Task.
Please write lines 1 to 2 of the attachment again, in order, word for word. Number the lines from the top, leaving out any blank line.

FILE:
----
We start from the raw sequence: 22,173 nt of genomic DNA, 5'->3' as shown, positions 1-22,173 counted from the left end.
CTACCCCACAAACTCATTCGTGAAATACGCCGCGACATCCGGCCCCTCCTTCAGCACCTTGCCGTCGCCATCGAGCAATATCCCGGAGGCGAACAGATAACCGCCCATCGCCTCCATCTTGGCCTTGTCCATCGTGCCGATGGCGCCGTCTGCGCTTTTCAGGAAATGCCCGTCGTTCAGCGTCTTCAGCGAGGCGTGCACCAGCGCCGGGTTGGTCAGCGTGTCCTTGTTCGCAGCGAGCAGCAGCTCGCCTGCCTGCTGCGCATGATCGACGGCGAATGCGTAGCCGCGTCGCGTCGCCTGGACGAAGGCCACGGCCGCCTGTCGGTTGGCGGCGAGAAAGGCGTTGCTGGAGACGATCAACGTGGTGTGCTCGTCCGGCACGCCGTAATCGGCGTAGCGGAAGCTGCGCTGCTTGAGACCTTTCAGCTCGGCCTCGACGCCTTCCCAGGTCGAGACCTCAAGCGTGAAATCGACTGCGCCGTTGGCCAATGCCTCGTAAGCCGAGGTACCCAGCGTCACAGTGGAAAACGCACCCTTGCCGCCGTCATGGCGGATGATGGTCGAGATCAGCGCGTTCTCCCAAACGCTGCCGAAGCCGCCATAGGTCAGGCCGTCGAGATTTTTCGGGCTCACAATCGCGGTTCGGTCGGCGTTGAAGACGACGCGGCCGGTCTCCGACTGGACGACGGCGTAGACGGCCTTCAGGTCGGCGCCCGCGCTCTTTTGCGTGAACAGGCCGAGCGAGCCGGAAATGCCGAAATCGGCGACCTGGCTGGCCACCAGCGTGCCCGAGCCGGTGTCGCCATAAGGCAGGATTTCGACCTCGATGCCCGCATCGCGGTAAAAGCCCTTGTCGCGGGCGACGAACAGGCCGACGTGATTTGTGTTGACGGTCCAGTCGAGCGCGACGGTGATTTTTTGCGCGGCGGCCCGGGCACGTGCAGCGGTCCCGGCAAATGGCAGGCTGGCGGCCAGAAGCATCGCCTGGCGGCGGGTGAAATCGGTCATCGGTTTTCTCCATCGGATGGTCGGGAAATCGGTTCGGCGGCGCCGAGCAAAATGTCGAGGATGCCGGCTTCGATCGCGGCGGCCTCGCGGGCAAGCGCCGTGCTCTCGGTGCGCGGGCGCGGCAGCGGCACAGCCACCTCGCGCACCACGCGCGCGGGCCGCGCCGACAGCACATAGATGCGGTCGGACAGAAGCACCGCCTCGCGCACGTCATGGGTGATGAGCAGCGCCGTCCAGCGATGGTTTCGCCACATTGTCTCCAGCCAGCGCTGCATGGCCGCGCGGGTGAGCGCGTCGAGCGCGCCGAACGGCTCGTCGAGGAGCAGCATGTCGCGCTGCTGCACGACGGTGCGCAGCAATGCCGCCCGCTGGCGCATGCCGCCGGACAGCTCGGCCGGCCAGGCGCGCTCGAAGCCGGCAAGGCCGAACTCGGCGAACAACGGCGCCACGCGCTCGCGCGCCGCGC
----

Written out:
We start from the raw sequence: 22,173 nt of genomic DNA, 5'->3' as shown, positions 1-22,173 counted from the left end.
CTACCCCACAAACTCATTCGTGAAATACGCCGCGACATCCGGCCCCTCCTTCAGCACCTTGCCGTCGCCATCGAGCAATATCCCGGAGGCGAACAGATAACCGCCCATCGCCTCCATCTTGGCCTTGTCCATCGTGCCGATGGCGCCGTCTGCGCTTTTCAGGAAATGCCCGTCGTTCAGCGTCTTCAGCGAGGCGTGCACCAGCGCCGGGTTGGTCAGCGTGTCCTTGTTCGCAGCGAGCAGCAGCTCGCCTGCCTGCTGCGCATGATCGACGGCGAATGCGTAGCCGCGTCGCGTCGCCTGGACGAAGGCCACGGCCGCCTGTCGGTTGGCGGCGAGAAAGGCGTTGCTGGAGACGATCAACGTGGTGTGCTCGTCCGGCACGCCGTAATCGGCGTAGCGGAAGCTGCGCTGCTTGAGACCTTTCAGCTCGGCCTCGACGCCTTCCCAGGTCGAGACCTCAAGCGTGAAATCGACTGCGCCGTTGGCCAATGCCTCGTAAGCCGAGGTACCCAGCGTCACAGTGGAAAACGCACCCTTGCCGCCGTCATGGCGGATGATGGTCGAGATCAGCGCGTTCTCCCAAACGCTGCCGAAGCCGCCATAGGTCAGGCCGTCGAGATTTTTCGGGCTCACAATCGCGGTTCGGTCGGCGTTGAAGACGACGCGGCCGGTCTCCGACTGGACGACGGCGTAGACGGCCTTCAGGTCGGCGCCCGCGCTCTTTTGCGTGAACAGGCCGAGCGAGCCGGAAATGCCGAAATCGGCGACCTGGCTGGCCACCAGCGTGCCCGAGCCGGTGTCGCCATAAGGCAGGATTTCGACCTCGATGCCCGCATCGCGGTAAAAGCCCTTGTCGCGGGCGACGAACAGGCCGACGTGATTTGTGTTGACGGTCCAGTCGAGCGCGACGGTGATTTTTTGCGCGGCGGCCCGGGCACGTGCAGCGGTCCCGGCAAATGGCAGGCTGGCGGCCAGAAGCATCGCCTGGCGGCGGGTGAAATCGGTCATCGGTTTTCTCCATCGGATGGTCGGGAAATCGGTTCGGCGGCGCCGAGCAAAATGTCGAGGATGCCGGCTTCGATCGCGGCGGCCTCGCGGGCAAGCGCCGTGCTCTCGGTGCGCGGGCGCGGCAGCGGCACAGCCACCTCGCGCACCACGCGCGCGGGCCGCGCCGACAGCACATAGATGCGGTCGGACAGAAGCACCGCCTCGCGCACGTCATGGGTGATGAGCAGCGCCGTCCAGCGATGGTTTCGCCACATTGTCTCCAGCCAGCGCTGCATGGCCGCGCGGGTGAGCGCGTCGAGCGCGCCGAACGGCTCGTCGAGGAGCAGCATGTCGCGCTGCTGCACGACGGTGCGCAGCAATGCCGCCCGCTGGCGCATGCCGCCGGACAGCTCGGCCGGCCAGGCGCGCTCGAAGCCGGCAAGGCCGAACTCGGCGAACAACGGCGCCACGCGCTCGCGCGCCGCGC